Are "Stated-Income" Loans a Thing of the Past?
Realtors and other self-employed people are finding it harder to get a mortgage even when they have a substantial downpayment. In the past many self-employed took out "stated-income loans," which don't require borrowers to fully document their income. Defaults were low. But as lenders loosened their lending practices and began offering these stated-income loans to other than affluent professionals, they became known in the industry as "liars' loans." Today many banks will not offer them at all.
Underwriting criteria for the self-employed have swung from a simple process to being tighter than any in modern times. The changes are increasingly frustrating a group of borrowers that banks once coveted: affluent self-employed professionals such as doctors, accountants, lawyers, and small business owners.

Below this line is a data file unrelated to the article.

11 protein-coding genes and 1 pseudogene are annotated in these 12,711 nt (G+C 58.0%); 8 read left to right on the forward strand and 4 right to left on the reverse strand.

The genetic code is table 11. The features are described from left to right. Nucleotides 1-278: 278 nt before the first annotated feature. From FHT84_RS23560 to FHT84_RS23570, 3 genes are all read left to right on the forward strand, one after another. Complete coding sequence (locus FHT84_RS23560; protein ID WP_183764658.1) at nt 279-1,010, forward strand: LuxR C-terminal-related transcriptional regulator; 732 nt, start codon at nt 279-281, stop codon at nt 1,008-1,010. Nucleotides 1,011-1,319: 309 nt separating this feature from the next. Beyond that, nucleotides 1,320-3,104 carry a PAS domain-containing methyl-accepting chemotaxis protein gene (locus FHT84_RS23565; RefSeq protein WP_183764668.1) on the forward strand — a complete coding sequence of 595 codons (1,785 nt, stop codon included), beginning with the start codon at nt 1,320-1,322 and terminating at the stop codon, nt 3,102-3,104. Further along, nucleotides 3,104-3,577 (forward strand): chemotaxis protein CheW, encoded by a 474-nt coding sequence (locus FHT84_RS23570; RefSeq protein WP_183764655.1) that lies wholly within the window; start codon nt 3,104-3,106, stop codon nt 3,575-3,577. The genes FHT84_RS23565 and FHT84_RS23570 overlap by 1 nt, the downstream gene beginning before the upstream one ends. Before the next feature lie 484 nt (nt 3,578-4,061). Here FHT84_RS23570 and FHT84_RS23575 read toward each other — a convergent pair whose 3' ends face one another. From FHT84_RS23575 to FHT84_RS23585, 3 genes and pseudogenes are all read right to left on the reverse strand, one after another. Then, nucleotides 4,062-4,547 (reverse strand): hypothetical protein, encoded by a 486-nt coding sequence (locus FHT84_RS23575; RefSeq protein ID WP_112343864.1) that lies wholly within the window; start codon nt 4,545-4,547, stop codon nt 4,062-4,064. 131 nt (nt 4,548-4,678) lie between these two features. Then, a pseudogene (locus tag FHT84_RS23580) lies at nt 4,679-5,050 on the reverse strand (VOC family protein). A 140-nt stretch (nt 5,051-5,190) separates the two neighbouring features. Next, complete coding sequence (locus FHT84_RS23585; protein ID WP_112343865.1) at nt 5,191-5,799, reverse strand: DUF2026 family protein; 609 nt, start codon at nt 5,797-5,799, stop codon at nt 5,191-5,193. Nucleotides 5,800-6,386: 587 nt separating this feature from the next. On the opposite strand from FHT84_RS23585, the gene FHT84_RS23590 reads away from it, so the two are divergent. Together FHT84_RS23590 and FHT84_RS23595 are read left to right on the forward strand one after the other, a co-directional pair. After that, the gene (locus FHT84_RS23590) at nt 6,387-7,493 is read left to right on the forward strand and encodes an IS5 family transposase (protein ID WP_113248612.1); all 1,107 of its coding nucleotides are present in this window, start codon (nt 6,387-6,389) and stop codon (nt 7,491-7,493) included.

Banks say they have concerns documenting the self-employed's cash flow due to the deductions and write-offs that the self-employed show on their tax returns. And there are no W-2s to support their income. Lenders are also cautious because the non-salaried can have greater volatility in their annual income.
So as the Feds try to ease the housing crisis, thousands of good borrowers are frozen out of the market.